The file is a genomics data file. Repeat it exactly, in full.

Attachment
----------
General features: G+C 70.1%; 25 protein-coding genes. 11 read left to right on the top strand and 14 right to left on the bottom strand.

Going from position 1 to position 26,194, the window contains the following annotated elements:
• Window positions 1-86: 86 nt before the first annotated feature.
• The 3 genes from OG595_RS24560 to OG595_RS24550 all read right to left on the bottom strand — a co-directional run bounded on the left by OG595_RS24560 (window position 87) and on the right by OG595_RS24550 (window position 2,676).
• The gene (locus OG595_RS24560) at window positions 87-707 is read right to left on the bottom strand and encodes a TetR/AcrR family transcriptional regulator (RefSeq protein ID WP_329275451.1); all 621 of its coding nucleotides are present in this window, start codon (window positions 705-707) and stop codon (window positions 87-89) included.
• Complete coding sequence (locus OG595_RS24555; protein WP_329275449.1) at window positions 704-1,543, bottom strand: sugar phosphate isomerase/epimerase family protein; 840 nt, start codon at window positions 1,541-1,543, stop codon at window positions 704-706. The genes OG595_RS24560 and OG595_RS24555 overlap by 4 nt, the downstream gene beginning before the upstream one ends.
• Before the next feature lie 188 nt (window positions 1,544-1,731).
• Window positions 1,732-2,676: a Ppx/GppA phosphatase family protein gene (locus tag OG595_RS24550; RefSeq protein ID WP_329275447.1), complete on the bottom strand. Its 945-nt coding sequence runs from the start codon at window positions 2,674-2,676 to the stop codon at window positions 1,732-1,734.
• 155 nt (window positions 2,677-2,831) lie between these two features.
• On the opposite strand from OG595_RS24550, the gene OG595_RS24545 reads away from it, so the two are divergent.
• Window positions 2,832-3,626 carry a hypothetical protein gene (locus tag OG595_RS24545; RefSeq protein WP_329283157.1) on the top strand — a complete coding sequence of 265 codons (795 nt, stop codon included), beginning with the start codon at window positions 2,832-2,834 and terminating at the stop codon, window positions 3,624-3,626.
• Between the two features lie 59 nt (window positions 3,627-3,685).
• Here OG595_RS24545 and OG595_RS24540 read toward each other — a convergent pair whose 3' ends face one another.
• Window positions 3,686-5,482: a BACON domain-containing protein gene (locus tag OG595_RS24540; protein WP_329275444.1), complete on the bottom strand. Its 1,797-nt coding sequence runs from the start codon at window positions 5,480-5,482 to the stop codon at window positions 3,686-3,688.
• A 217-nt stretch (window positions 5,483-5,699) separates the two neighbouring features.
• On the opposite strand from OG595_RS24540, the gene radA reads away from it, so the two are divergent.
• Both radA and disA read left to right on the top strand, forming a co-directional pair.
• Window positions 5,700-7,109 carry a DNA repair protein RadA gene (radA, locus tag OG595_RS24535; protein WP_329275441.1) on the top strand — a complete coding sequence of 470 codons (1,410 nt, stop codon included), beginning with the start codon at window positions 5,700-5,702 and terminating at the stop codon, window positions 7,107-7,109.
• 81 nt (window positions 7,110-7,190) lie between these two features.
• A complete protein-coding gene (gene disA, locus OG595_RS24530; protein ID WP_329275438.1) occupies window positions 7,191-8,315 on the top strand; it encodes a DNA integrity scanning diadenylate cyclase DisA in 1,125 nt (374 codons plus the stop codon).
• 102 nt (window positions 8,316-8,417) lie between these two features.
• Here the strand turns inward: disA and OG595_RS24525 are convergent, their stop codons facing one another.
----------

General features: G+C 70.1%; 25 protein-coding genes. 11 read left to right on the top strand and 14 right to left on the bottom strand.

Going from position 1 to position 26,194, the window contains the following annotated elements:
• Window positions 1-86: 86 nt before the first annotated feature.
• The 3 genes from OG595_RS24560 to OG595_RS24550 all read right to left on the bottom strand — a co-directional run bounded on the left by OG595_RS24560 (window position 87) and on the right by OG595_RS24550 (window position 2,676).
• The gene (locus OG595_RS24560) at window positions 87-707 is read right to left on the bottom strand and encodes a TetR/AcrR family transcriptional regulator (RefSeq protein ID WP_329275451.1); all 621 of its coding nucleotides are present in this window, start codon (window positions 705-707) and stop codon (window positions 87-89) included.
• Complete coding sequence (locus OG595_RS24555; protein WP_329275449.1) at window positions 704-1,543, bottom strand: sugar phosphate isomerase/epimerase family protein; 840 nt, start codon at window positions 1,541-1,543, stop codon at window positions 704-706. The genes OG595_RS24560 and OG595_RS24555 overlap by 4 nt, the downstream gene beginning before the upstream one ends.
• Before the next feature lie 188 nt (window positions 1,544-1,731).
• Window positions 1,732-2,676: a Ppx/GppA phosphatase family protein gene (locus tag OG595_RS24550; RefSeq protein ID WP_329275447.1), complete on the bottom strand. Its 945-nt coding sequence runs from the start codon at window positions 2,674-2,676 to the stop codon at window positions 1,732-1,734.
• 155 nt (window positions 2,677-2,831) lie between these two features.
• On the opposite strand from OG595_RS24550, the gene OG595_RS24545 reads away from it, so the two are divergent.
• Window positions 2,832-3,626 carry a hypothetical protein gene (locus tag OG595_RS24545; RefSeq protein WP_329283157.1) on the top strand — a complete coding sequence of 265 codons (795 nt, stop codon included), beginning with the start codon at window positions 2,832-2,834 and terminating at the stop codon, window positions 3,624-3,626.
• Between the two features lie 59 nt (window positions 3,627-3,685).
• Here OG595_RS24545 and OG595_RS24540 read toward each other — a convergent pair whose 3' ends face one another.
• Window positions 3,686-5,482: a BACON domain-containing protein gene (locus tag OG595_RS24540; protein WP_329275444.1), complete on the bottom strand. Its 1,797-nt coding sequence runs from the start codon at window positions 5,480-5,482 to the stop codon at window positions 3,686-3,688.
• A 217-nt stretch (window positions 5,483-5,699) separates the two neighbouring features.
• On the opposite strand from OG595_RS24540, the gene radA reads away from it, so the two are divergent.
• Both radA and disA read left to right on the top strand, forming a co-directional pair.
• Window positions 5,700-7,109 carry a DNA repair protein RadA gene (radA, locus tag OG595_RS24535; protein WP_329275441.1) on the top strand — a complete coding sequence of 470 codons (1,410 nt, stop codon included), beginning with the start codon at window positions 5,700-5,702 and terminating at the stop codon, window positions 7,107-7,109.
• 81 nt (window positions 7,110-7,190) lie between these two features.
• A complete protein-coding gene (gene disA, locus OG595_RS24530; protein ID WP_329275438.1) occupies window positions 7,191-8,315 on the top strand; it encodes a DNA integrity scanning diadenylate cyclase DisA in 1,125 nt (374 codons plus the stop codon).
• 102 nt (window positions 8,316-8,417) lie between these two features.
• Here the strand turns inward: disA and OG595_RS24525 are convergent, their stop codons facing one another.